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I've seen some people use EXISTS (SELECT 1 FROM ...) rather than EXISTS (SELECT id FROM ...) as an optimization--rather than looking up and returning a value, SQL Server can simply return the literal it was given.

Is SELECT(1) always faster? Would SELECTing a value from the table require work that SELECTing a literal would avoid?

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8 Answers 8

up vote 3 down vote accepted

For google's sake, I'll update this question with the same answer as this one (http://stackoverflow.com/questions/1597442/subquery-using-exists-1-or-exists/) since (currently) an incorrect answer is marked as accepted. Note the SQL standard actually says that EXISTS via * is identical to a constant.

No. This has been covered a bazillion times. SQL Server is smart and knows it is being used for an EXISTS, and returns NO DATA to the system.

Quoth Microsoft: http://technet.microsoft.com/en-us/library/ms189259.aspx?ppud=4

The select list of a subquery introduced by EXISTS almost always consists of an asterisk (*). There is no reason to list column names because you are just testing whether rows that meet the conditions specified in the subquery exist.

Also, don't believe me? Try running the following:

SELECT whatever
  FROM yourtable
                 FROM someothertable 
                WHERE a_valid_clause )

If it was actually doing something with the SELECT list, it would throw a div by zero error. It doesn't.

EDIT: Note, the SQL Standard actually talks about this.

ANSI SQL 1992 Standard, pg 191 http://www.contrib.andrew.cmu.edu/~shadow/sql/sql1992.txt

     3) Case:

        a) If the <select list> "*" is simply contained in a <subquery> that is immediately contained in an <exists predicate>, then the <select list> is equivalent to a <value expression> that is an arbitrary <literal>.
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thanks for the follow-up. Accepted answer changed. –  TSomKes Dec 3 '10 at 17:09

In SQL Server, it does not make a difference whether you use SELECT 1 or SELECT * within EXISTS. You are not actually returning the contents of the rows, but that rather the set determined by the WHERE clause is not-empty. Try running the query side-by-side with SET STATISTICS IO ON and you can prove that the approaches are equivalent. Personally I prefer SELECT * within EXISTS.

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Agree. I just find WHERE EXISTS (SELECT * FROM ...) more readable. It's more intuitive - that you're just checking that the record exists and nothing more. WHERE EXISTS (SELECT 1 FROM ...) just seems unnatural. All a subjective opinion of course. –  njr101 Sep 22 '08 at 10:20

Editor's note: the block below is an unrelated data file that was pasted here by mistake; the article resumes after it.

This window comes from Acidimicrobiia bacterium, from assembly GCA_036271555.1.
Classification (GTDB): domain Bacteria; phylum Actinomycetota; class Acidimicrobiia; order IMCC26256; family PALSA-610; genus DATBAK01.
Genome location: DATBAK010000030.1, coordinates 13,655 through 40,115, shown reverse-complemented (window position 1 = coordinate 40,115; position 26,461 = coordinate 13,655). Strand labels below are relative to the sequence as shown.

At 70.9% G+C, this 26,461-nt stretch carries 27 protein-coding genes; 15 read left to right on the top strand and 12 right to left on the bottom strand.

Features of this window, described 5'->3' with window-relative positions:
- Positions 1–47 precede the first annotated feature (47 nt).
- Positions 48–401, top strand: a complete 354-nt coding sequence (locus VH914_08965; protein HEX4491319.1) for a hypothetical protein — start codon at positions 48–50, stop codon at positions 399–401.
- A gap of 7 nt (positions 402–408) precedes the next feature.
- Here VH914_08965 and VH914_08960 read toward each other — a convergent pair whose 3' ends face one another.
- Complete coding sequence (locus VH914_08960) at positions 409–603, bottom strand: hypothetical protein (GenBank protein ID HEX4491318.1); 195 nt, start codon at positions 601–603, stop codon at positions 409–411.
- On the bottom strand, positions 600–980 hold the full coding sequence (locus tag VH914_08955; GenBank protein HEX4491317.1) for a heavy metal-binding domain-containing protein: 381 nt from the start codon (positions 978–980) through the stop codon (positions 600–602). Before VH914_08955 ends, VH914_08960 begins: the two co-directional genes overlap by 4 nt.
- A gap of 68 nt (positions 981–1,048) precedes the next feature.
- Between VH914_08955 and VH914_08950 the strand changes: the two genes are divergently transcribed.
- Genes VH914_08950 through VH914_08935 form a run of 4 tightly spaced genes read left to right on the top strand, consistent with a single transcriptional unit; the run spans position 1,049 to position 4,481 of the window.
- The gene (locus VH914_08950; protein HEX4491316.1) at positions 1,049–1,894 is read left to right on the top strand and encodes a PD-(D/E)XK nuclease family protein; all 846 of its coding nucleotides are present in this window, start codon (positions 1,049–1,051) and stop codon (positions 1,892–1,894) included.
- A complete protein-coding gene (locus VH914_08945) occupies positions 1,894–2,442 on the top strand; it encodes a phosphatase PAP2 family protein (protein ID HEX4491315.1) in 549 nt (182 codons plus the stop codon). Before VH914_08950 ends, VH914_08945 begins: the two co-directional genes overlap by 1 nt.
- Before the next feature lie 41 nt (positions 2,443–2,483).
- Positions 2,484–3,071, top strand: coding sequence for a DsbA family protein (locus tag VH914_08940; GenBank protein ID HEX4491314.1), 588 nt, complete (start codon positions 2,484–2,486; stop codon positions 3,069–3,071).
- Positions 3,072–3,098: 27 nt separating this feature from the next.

When you use SELECT 1, you clearly show (to whoever is reading your code later) that you are testing whether the record exists. Even if there is no performance gain (which is to be discussed), there is gain in code readability and maintainability.

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This is a good point. Slightly off-topic from the question, but I agree with the idea. –  TSomKes Sep 19 '08 at 3:19

Yes, because when you select a literal it does not need to read from disk (or even from cache).

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This is wrong, see: stackoverflow.com/questions/1597442/… –  Matt Rogish Oct 21 '09 at 18:24

doesn't matter what you select in an exists clause. most people do select *, then sql server automatically picks the best index

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As someone pointed out sql server ignores the column selection list in EXISTS so it doesn't matter. I personally tend to use "SELECT null ..." to indicate that the value is not used at all.

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If you look at the execution plan for

select COUNT(1) from master..spt_values

and look at the stream aggregate you will see that it calculates

Scalar Operator(Count(*))

So the 1 actually gets converted to *

However I have read somewhere in the "Inside SQL Server" series of books that * might incur a very slight overhead for checking column permissions. Unfortunately the book didn't go into any more detail than that as I recall.

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Select 1 should be better to use in your example. Select * gets all the meta-data assoicated with the objects before runtime which adss overhead during the compliation of the query. Though you may not see differences when running both types of queries in your execution plan.

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